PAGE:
City Council President John Hanlon sure had his hands full at Monday night’s meeting of the city council committee of the whole.
Not only did he have to deal with some councilors not under- standing what exactly they were doing, but he also struggled to maintain a sense of dignity and order with a very large and mostly angry audience watching the proceedings inside the council chamber.
The meeting to meeting appearance lately of large and hostile crowds in the council chamber is a new occurrence following the mayor’s razor thin victory over former councilor Fred Capone.
The longevity battle has exacerbated the situation considerably and not to the mayor’s advantage.
Capone often aided whomever was council president with his lawyer’s understanding of procedure and parliamentary rules and regulations.
With Capone no longer there to set his colleagues straight, a great deal of confusion reigned among the councilors, especially among those who were against stripping the mayor of his outrageous $40,000 a year longevity payment that was not publicly listed for all to see in the award winning city budget.
Hanlon did his best to move the meeting forward when it appeared it might be derailed by a constant flow of questions designed to degrade the effort to strip the mayor of his longevity payment.
Councilor Richard Dell Isola appeared to be expert at this strategy and employing it for his friend the mayor.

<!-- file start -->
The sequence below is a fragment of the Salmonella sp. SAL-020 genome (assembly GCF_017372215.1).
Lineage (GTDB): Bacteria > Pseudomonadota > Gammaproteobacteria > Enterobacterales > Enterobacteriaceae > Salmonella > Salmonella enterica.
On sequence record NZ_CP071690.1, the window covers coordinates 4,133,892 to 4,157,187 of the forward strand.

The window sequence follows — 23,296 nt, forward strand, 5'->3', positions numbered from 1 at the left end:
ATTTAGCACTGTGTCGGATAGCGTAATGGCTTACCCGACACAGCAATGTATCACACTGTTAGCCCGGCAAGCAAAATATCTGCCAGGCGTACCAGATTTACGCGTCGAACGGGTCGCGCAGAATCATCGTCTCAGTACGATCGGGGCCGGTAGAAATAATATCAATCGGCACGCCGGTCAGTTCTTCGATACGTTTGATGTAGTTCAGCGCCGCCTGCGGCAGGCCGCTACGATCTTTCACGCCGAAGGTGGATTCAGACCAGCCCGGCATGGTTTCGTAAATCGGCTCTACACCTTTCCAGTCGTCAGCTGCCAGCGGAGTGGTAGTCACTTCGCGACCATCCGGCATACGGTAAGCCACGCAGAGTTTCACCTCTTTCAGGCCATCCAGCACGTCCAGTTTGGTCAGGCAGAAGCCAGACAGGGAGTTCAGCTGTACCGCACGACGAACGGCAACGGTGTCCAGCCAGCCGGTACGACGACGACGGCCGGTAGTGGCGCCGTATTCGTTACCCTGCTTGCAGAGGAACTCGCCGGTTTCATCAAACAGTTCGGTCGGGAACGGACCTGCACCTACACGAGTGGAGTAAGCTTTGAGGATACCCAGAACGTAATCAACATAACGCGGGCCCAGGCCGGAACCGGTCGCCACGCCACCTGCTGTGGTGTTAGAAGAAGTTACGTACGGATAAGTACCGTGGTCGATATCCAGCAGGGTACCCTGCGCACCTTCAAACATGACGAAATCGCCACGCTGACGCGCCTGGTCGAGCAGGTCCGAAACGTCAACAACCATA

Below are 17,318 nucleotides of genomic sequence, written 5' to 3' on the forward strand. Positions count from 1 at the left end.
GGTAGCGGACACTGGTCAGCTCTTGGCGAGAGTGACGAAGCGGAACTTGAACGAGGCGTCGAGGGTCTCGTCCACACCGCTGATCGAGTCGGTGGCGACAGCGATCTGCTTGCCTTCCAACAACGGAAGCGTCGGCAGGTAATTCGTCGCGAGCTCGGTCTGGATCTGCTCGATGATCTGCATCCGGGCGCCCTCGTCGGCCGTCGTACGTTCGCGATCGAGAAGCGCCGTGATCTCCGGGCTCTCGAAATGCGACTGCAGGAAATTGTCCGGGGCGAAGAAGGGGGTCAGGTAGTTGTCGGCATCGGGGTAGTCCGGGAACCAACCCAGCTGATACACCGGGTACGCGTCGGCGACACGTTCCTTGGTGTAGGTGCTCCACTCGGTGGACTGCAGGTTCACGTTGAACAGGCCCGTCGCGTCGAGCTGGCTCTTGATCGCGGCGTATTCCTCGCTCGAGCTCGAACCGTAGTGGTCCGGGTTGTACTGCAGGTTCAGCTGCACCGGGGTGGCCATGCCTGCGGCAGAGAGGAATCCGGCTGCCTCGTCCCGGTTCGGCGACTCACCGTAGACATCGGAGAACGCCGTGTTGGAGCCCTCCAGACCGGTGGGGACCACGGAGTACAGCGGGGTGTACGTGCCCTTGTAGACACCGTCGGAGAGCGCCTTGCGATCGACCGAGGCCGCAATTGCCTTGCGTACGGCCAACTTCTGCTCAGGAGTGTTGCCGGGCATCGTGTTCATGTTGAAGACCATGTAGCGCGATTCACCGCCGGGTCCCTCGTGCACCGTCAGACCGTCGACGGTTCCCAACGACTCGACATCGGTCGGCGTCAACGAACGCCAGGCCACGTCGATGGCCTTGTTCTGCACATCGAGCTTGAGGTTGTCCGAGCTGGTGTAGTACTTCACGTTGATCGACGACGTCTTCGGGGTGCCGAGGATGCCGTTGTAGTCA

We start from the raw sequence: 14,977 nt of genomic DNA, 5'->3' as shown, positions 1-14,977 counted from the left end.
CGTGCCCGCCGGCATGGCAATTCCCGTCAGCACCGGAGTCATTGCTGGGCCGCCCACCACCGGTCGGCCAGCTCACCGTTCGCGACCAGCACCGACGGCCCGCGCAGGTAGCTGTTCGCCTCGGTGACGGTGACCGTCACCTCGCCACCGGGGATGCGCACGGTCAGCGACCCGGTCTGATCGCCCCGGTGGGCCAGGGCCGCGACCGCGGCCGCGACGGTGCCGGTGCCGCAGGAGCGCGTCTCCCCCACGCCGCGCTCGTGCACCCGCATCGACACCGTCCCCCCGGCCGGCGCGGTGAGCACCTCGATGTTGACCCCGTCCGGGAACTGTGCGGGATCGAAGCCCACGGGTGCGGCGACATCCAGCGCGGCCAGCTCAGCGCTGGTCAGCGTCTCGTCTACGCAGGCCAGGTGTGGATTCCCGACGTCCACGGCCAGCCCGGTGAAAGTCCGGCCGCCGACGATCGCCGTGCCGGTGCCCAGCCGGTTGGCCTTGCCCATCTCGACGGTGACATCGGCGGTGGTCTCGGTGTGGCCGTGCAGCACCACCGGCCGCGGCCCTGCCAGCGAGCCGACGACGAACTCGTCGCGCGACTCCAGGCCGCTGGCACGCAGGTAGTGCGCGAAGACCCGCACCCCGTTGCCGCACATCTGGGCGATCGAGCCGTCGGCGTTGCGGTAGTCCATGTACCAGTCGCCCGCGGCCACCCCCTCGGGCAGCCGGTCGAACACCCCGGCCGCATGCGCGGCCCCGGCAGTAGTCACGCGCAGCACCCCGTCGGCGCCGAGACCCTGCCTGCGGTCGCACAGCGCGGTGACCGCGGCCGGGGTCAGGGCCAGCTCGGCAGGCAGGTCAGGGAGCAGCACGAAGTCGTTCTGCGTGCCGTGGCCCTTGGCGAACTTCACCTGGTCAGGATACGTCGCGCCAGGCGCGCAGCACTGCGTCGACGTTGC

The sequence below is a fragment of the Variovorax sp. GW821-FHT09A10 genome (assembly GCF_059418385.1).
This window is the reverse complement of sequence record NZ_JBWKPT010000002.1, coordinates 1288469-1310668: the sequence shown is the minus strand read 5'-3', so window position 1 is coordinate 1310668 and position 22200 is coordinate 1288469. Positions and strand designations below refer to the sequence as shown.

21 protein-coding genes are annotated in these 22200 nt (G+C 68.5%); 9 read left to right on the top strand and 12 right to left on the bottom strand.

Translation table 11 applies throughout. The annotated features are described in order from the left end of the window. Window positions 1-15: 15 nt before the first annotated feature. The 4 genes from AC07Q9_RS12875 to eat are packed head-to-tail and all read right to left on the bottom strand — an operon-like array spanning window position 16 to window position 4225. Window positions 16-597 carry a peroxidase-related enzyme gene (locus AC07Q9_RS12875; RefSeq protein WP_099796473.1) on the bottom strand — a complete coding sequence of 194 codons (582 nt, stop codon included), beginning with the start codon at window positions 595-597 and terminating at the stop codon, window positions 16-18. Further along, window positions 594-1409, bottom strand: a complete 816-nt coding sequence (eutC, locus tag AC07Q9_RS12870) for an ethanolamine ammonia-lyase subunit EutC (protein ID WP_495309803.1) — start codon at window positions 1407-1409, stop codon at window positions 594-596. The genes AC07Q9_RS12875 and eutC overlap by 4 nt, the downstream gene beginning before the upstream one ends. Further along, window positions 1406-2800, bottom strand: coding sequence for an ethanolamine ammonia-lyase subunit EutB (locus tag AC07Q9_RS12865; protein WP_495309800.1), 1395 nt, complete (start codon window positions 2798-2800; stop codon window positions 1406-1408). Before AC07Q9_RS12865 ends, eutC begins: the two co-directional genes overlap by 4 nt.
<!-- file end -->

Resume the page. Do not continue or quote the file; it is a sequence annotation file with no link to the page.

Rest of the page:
“I don’t understand? What is this about? I’m not sure I understand” and on and on, he said as though genuinely perplexed. One might have thought Dell Isola was looking at the plans for a hydrogen bomb or that he was trying to figure out an exceedingly complex mathematical axiom.
Councilors DiPierro and Lattanzi expressed mock indignation.
Lattanzi’s statement that the $40,000 a year “is a drop in the bucket” will go down in Everett’s legislative history as one of the most egregious statements ever made in public by someone claiming to be a representative of the people.
We know how much $40,000 means to Lattanzi – and to the mayor. Forty thousand dollars is no drop in the bucket for Lattanzi or for the mayor or for everyone else on the mayor’s gravy train.
Back to John Hanlon.
He sat in the hot seat Monday night.
He created order out of disorder.
He led, when at least four of his colleagues were unwilling to consider the harsh reality of paying the mayor money he did not earn, which he does not deserve.
As a former mayor, Hanlon’s vote meant a lot.
His ability to keep order took some skill and spine.
Thank you, John Hanlon.